I’m here to explore the changes that have been happening in publishing and writing as a result of the changing ways that people are reading. Over the past 30 years, the relationship between the writer and the page has changed. What a page actually is has changed. What happens to the pages you write has changed. Many people of varying skills and energy levels have been empowered to write and imagine on the Internet, first in the form of blogs and posts, and more recently, with the advent of easy self-publishing and self-enabled distribution (whether via individual or collective websites or via Amazon and other self-publishing programs).
How will readers sort this out? How will writers sort it out? Will publishers die out and be replaced by platforms? Will more sophisticated sorting systems be developed, beyond the inevitable and inaccurate “More like this”? As a writer I am totally convinced of my value—or rather, the value of my work—to some readers, but in the great noise of the Internet I am not so convinced that those readers will find me or that I will find them.
I am also concerned about exploring new ways of reading and integrating material. William Gibson has sometimes described himself as a collage artist, and I think the changing nature of prose, influenced by hypertextual communication (mainly now in linking, but also possible using more direct hypertext tools), will increase both readers’ and writers’ ability to think several things at once, and to understand multiple associations—sort of living footnotes or interlineations, if you will.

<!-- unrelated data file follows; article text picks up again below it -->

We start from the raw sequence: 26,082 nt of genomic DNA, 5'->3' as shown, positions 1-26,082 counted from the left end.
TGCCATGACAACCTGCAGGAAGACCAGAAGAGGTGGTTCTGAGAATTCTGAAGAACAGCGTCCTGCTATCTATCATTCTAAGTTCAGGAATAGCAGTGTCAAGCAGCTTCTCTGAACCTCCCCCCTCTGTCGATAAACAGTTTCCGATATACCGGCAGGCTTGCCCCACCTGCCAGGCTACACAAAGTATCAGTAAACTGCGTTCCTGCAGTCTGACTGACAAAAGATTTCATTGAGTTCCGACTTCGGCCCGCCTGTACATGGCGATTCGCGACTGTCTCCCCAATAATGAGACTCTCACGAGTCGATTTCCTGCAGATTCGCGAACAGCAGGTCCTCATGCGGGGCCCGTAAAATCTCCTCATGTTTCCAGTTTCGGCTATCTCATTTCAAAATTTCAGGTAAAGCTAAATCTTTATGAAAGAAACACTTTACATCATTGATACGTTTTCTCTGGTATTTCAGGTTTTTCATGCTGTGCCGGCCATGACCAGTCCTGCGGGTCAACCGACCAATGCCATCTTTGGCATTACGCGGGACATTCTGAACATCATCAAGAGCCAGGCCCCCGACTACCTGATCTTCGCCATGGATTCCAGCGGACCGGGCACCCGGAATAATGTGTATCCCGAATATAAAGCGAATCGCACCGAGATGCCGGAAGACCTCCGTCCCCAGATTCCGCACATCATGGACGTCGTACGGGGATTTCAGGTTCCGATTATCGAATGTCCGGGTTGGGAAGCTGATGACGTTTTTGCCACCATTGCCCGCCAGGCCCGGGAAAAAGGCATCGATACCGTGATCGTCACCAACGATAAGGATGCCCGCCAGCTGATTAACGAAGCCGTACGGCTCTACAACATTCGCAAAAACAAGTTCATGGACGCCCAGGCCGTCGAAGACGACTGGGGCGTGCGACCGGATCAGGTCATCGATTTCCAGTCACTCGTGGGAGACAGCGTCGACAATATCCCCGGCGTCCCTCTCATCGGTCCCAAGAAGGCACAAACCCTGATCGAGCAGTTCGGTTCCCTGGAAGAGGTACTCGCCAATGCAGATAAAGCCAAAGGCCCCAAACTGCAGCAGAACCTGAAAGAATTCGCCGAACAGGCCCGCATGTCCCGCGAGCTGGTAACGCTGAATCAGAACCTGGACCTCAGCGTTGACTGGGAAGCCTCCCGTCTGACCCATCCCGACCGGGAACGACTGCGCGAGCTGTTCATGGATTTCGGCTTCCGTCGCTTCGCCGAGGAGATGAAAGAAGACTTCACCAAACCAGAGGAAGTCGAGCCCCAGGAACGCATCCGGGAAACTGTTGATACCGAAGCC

The Medieval manuscripts we were looking at earlier this morning at Stanford University Libraries’ The Circle of the Sun exhibit utilize these same hypertextual additions, limited by the size and format of the manuscript. Experimental writers have long made such associations explicit, but they have had to overcome the constraints of the printed page. We now have a way to create unlimited associations between texts. Is there a way to incorporate that ability into entertaining, accessible works? Are readers becoming better educated in how to read such works, as they leap about the web? Are sophisticated computer games books? There are some excellent writers (Marc Laidlaw and Maureen F. McHugh, among others) involved in creating them.
Certainly the possibilities for a sort of layered, sequential collaboration are here. In Japan, for instance, Gibson and Bruce Sterling’s novel The Difference Engine (1990) was published with a sort of glossary that I had created in English as a friendly critical analysis of the novel (Gunn 1990). Note: the authors of a work many not be happy with this kind of unplanned “collaboration,” but contemporary literary criticism could unfold the meanings of a work in a very interesting way. (Interesting at least for people who are comfortable with handling multiple meanings in a single phrase. Many readers are not.) Aside from criticism, planned narrative collaboration of this sort would probably be interesting and fun to develop.
Writing and publishing have a long history of collaboration: it takes many people to produce a book. With new technologies, the ongoing (post-publication) collaboration between a book and its readers may become more evident.